It’ an interesting concept. In my experience, the most important task frequently is a pretty big task. Which meant to me that if I did that one first, very little would get checked off my list of tasks for the day — that one would consume my time. Could “eating the frog” really increase my productivity? Could I really get more done in less time? Including things that were also important for me? And with less stress?

So — practical, mechanical me — let’s test this out. I surely had several tasks ranking “important” and also tasks I believed were “challenging” (aka outside my comfort zone).

Test Day 1: With a big gulp — just as I would imagine I would do with eating a real frog — I stepped into the task that was critical to be done that day and that I had been procrastinating in doing. I found my FROG! And two and one-half hours later, it was complete! And because having it complete was so incredibly energizing, I took on my next “frog” and still got to many of the other items on my list. I was amazed.

I continued this test and am in the process of it becoming my daily practice. My gulps are getting easier, and the frogs are getting tastier!

Brian Tracy adds “If you have to eat two frogs, eat the ugliest one first!” This is another way of saying that if you have two important tasks before you, start with the biggest, hardest, and most important task first. Discipline yourself to begin immediately and then to persist until the task is complete before you go on to something else.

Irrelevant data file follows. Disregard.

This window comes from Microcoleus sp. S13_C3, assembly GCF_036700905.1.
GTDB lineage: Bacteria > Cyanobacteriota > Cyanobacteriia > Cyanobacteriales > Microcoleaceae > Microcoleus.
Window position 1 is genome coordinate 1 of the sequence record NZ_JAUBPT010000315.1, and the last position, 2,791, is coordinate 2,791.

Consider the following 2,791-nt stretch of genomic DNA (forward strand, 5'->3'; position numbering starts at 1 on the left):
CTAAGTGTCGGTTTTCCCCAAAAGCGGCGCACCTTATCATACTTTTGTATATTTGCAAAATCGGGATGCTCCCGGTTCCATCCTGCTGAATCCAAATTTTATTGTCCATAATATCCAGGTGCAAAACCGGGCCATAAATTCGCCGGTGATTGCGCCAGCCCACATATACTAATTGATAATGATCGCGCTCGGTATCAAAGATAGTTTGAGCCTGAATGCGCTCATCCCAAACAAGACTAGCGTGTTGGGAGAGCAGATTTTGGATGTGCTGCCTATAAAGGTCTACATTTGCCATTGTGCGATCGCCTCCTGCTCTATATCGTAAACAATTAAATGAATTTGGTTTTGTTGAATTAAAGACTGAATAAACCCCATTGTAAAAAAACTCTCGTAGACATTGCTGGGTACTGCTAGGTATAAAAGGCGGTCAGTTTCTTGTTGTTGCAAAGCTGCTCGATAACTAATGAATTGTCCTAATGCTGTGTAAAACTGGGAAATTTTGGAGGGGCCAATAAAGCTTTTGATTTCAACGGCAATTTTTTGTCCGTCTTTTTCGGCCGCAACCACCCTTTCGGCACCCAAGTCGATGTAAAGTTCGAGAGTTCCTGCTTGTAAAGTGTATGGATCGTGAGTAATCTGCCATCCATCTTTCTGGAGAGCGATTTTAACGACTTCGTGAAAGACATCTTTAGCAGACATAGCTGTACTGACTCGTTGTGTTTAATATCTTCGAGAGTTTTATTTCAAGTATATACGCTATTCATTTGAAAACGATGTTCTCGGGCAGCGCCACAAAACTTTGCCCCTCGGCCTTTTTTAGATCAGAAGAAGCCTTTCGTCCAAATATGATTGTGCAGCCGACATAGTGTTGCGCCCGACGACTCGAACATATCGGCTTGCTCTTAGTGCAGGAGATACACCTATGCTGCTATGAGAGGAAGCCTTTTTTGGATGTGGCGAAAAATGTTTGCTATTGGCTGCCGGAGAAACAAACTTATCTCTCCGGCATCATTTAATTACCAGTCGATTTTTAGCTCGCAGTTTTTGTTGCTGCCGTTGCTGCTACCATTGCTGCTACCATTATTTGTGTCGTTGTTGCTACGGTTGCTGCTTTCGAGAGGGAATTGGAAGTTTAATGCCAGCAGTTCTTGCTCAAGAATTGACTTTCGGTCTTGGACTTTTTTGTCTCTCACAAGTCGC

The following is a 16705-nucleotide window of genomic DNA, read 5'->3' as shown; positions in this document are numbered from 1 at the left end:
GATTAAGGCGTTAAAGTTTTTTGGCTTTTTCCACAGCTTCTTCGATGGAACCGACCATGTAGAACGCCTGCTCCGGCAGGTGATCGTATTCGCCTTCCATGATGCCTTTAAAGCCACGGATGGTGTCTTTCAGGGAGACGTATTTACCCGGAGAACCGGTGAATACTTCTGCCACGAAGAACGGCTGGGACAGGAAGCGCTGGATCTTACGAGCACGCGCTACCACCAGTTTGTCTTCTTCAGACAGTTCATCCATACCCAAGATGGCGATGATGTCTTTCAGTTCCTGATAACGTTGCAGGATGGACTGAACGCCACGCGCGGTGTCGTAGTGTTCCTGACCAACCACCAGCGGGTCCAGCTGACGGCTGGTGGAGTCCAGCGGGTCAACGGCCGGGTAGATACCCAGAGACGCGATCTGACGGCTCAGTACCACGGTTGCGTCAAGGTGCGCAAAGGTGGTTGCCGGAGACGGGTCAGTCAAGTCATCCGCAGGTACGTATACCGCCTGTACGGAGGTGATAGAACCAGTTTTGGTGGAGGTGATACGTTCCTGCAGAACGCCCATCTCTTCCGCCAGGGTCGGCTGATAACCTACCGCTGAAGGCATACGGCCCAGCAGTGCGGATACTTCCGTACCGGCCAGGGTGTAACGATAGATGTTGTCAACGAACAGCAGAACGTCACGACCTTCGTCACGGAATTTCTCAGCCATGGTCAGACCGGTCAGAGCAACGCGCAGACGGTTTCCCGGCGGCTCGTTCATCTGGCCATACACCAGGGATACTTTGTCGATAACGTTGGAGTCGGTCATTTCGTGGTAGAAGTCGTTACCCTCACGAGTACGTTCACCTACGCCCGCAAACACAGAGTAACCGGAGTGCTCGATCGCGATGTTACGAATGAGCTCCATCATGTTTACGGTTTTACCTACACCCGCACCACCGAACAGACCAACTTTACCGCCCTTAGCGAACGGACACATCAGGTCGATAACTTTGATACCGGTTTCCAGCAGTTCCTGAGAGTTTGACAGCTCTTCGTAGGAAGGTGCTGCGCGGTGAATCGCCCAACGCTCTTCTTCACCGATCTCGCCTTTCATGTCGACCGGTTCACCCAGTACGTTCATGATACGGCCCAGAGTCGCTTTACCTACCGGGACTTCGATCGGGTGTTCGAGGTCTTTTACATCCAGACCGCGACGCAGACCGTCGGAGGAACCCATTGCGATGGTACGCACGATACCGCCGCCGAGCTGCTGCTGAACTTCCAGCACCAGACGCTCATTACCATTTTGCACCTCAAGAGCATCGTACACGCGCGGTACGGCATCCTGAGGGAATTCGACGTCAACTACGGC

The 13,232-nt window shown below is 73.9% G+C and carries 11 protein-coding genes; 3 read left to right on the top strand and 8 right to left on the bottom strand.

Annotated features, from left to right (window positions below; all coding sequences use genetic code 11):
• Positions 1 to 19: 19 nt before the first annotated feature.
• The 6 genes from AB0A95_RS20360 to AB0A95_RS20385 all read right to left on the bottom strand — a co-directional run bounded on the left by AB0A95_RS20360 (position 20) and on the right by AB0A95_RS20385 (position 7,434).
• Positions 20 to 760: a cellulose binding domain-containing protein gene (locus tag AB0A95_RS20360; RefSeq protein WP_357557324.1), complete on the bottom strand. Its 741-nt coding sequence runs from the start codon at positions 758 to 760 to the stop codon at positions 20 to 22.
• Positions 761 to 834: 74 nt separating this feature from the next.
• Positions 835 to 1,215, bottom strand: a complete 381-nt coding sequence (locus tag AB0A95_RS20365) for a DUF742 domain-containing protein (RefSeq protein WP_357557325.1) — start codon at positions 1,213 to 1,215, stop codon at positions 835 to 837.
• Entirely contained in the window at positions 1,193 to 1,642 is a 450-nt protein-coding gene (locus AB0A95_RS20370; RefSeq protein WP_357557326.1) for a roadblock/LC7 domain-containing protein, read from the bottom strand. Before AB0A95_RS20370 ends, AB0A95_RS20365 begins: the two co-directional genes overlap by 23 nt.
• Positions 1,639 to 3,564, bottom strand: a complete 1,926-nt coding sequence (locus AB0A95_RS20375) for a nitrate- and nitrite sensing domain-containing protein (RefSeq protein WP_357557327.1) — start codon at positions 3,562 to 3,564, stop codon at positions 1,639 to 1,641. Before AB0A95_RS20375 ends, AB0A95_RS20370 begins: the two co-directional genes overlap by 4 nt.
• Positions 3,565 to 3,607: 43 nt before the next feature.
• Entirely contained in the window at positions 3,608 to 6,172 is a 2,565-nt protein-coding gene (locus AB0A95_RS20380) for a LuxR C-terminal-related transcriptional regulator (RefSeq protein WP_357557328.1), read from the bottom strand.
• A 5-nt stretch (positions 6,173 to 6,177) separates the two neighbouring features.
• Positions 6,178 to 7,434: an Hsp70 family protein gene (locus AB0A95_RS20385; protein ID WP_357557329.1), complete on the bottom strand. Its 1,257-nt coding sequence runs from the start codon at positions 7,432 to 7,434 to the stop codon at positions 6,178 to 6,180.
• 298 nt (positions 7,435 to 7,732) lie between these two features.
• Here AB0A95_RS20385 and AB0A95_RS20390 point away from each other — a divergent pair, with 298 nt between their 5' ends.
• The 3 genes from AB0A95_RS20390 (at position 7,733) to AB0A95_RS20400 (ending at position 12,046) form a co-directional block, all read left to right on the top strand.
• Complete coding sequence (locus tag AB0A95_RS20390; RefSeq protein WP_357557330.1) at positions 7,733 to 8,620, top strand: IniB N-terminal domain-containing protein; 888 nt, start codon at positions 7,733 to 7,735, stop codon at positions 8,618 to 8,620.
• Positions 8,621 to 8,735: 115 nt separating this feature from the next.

As a multi-tasker at heart, that was an additional challenge for me — persist until the task is complete. This was clearly what allowed me to get my first frog eaten in the two and one-half hours versus over the course of an entire day. Which of course would have been a day full of “I have to get this done!” stress-promoting conversation.

One final quote from Brian, “If you have to eat a live frog, it does not pay to sit and look at it for a very long time!”

Eating the frog is a practice/habit to take on, starting right now:

What are the “frogs” on your plate right now?
Which one is the ugliest? Next ugliest?
What will having them complete create for you?
Declare this as your new Personal Practice!

By Ginny Carter, Business Development Administrative Director